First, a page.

It might sound strange, but as it happens, Bilbao’s Hanging Bridge is not in Bilbao. It is located between Portugalete and Getxo. Its official name is not that one either, but Bizkaia Bridge or in Basque, Bizkaiko Zubia. But the thing is; the subway of the city brings you here in no time and also this wonder is a work by Alberto de Palacio y Elissague, an architect who everyone considers from Bilbao despite the fact that he was born in France, so, that explains the popular name.
Call it as you want to call it, you are facing a unique work that has been here since 1893, and that in 2006 was declared a World Heritage Site by Unesco, and for this, as you know, it has to be something pretty impressive.
You see: at the end of the 19th century, the Industrial Revolution had the whole world very busy; and so was Bilbao, which was growing at full speed with its mines and ships. So, although it was a good idea to link the two banks of the river, it was even better to do so without disturbing those ships that were coming and going.
Alberto de Palacio came up with something groundbreaking: a bridge without pillars and without anything that, according to tradition, a bridge should have. A structure capable of supporting a nacelle transporting people, vehicles and whatever was needed. That project would become the first ferry bridge in the world made with the material of the future and progress: metal.
The imagination of the architect did not end by conceiving the bridge; he had to keep some of it to work out how to get the money to do it. The industrialists and bankers did not see such project very clear, and the architect ended up creating a society with twelve other people. This way they were able to bring the French engineer Ferdinand Arnodin, a guy with good experience in suspension bridges.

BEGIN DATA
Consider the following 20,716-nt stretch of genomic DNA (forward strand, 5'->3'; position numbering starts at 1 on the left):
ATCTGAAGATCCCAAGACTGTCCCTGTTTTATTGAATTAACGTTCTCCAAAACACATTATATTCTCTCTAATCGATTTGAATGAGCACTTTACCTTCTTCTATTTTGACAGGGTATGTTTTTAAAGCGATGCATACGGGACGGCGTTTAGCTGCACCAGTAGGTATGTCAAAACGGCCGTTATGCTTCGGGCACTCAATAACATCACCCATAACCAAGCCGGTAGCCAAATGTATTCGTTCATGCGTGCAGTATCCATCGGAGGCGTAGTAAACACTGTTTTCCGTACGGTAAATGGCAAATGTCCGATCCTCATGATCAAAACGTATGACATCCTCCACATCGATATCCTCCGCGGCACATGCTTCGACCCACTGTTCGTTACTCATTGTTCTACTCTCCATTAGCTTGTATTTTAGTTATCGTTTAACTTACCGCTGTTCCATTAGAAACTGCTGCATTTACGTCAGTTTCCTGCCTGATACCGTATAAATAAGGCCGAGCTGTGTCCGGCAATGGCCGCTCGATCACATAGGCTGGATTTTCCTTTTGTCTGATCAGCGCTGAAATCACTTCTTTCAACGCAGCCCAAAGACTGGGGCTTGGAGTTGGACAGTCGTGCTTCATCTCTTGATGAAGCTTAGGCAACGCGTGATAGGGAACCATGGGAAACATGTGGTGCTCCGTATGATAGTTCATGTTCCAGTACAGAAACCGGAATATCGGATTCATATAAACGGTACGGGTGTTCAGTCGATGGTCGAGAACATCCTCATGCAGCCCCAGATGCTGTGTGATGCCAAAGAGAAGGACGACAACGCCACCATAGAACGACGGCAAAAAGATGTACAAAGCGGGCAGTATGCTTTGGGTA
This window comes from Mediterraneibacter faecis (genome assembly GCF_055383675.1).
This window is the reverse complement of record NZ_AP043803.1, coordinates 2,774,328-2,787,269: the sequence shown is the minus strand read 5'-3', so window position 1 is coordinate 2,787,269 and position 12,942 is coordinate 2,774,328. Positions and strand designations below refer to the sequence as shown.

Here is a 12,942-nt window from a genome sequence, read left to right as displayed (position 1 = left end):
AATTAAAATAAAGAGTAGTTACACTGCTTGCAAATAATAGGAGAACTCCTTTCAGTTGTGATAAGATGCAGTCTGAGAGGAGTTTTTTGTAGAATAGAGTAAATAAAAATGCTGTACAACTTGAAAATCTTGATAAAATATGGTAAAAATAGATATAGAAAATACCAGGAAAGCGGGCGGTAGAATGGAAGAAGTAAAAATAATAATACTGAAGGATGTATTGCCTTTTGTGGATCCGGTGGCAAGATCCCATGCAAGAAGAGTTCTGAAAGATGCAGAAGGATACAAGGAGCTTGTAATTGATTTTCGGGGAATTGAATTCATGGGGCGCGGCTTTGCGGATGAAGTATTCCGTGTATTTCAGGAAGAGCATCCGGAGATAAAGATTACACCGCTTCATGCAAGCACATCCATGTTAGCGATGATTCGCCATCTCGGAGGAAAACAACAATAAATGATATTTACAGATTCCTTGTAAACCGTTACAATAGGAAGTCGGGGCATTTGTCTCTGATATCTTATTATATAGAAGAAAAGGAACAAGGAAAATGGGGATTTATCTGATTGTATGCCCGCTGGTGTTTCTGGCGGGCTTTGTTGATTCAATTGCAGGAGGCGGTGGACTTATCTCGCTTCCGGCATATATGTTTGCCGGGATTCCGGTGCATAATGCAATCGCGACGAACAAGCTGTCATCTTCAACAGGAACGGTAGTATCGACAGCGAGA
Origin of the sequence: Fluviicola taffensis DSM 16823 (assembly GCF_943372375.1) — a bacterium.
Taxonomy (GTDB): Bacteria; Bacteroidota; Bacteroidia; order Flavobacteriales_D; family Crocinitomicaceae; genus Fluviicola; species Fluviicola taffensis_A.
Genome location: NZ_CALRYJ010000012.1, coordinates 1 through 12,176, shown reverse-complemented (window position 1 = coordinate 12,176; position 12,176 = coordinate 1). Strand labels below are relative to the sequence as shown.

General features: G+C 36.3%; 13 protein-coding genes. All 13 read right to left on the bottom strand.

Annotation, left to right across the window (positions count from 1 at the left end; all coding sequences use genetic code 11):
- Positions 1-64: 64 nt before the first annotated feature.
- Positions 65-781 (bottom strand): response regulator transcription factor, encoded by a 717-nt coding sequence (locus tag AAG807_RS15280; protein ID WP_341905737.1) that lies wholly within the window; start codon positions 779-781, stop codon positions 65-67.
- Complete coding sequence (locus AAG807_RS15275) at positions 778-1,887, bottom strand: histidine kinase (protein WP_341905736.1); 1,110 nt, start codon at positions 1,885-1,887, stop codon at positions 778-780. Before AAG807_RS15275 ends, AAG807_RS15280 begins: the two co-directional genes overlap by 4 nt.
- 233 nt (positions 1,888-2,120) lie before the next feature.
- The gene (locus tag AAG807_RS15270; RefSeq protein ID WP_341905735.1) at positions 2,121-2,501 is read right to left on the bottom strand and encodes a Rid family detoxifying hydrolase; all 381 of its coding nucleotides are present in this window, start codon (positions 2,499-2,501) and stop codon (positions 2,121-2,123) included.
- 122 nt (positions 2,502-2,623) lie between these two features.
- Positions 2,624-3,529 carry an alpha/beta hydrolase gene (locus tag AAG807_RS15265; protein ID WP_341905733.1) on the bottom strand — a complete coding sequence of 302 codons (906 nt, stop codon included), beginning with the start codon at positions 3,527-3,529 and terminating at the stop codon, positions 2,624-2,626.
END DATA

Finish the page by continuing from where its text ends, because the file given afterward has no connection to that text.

Arnodin had been a pupil of Eiffel, yes, yes… the one of the tower that watches over Paris. He was going to be in charge of the construction of the revolutionary metal ingenuity, although the discussions with Alberto de Palacio were not going to be few or mild.
But perhaps you are wondering why it was so important to join the two banks of the river. What was there on either side that it was worth spending so much time discussing how to communicate them without disturbing the ships?
Well, there were two spa resorts, one on each bank of the river, surrounded by their respective summer populations. This way, with the work done, tourists, bathers and the well-off people of Bilbao could come and go greeting each other by raising their hats and saving a twenty-kilometre walk to do so.
But even this beautiful bridge had to suffer in the Civil War. So much that was demolished in 1937, to cut off the advance of Franco’s troops, being rebuilt years later. And is still here since then, as a symbol of the Industrial Revolution and passing a little less heat since in 2010 when they decided to paint it in a different colour.
It turns out that the original colour that Alberto de Palacio had decided to paint it with, which was black, absorbed too much thermal radiation and caused dilatations in the structure. So a reddish tone was chosen to solve the problem. Do you like the result? Then, what are you waiting for to cross it?